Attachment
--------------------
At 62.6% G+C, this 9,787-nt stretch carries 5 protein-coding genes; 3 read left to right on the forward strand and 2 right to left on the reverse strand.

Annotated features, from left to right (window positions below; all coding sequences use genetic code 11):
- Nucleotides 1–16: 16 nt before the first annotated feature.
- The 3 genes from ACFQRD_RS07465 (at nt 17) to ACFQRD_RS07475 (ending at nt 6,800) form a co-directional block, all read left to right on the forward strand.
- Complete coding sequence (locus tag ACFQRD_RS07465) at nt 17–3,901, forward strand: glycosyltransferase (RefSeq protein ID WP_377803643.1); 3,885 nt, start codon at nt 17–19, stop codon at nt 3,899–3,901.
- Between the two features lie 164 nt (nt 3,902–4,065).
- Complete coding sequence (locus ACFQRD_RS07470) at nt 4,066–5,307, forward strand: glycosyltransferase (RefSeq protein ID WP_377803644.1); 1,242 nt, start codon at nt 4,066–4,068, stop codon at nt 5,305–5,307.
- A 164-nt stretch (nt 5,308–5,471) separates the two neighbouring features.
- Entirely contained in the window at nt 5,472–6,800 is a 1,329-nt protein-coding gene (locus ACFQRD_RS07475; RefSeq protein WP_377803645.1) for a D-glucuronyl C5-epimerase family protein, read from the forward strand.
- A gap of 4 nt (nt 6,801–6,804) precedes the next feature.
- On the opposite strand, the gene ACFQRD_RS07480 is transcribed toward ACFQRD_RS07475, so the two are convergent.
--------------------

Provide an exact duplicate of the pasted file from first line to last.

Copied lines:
At 62.6% G+C, this 9,787-nt stretch carries 5 protein-coding genes; 3 read left to right on the forward strand and 2 right to left on the reverse strand.

Annotated features, from left to right (window positions below; all coding sequences use genetic code 11):
- Nucleotides 1–16: 16 nt before the first annotated feature.
- The 3 genes from ACFQRD_RS07465 (at nt 17) to ACFQRD_RS07475 (ending at nt 6,800) form a co-directional block, all read left to right on the forward strand.
- Complete coding sequence (locus tag ACFQRD_RS07465) at nt 17–3,901, forward strand: glycosyltransferase (RefSeq protein ID WP_377803643.1); 3,885 nt, start codon at nt 17–19, stop codon at nt 3,899–3,901.
- Between the two features lie 164 nt (nt 3,902–4,065).
- Complete coding sequence (locus ACFQRD_RS07470) at nt 4,066–5,307, forward strand: glycosyltransferase (RefSeq protein ID WP_377803644.1); 1,242 nt, start codon at nt 4,066–4,068, stop codon at nt 5,305–5,307.
- A 164-nt stretch (nt 5,308–5,471) separates the two neighbouring features.
- Entirely contained in the window at nt 5,472–6,800 is a 1,329-nt protein-coding gene (locus ACFQRD_RS07475; RefSeq protein WP_377803645.1) for a D-glucuronyl C5-epimerase family protein, read from the forward strand.
- A gap of 4 nt (nt 6,801–6,804) precedes the next feature.
- On the opposite strand, the gene ACFQRD_RS07480 is transcribed toward ACFQRD_RS07475, so the two are convergent.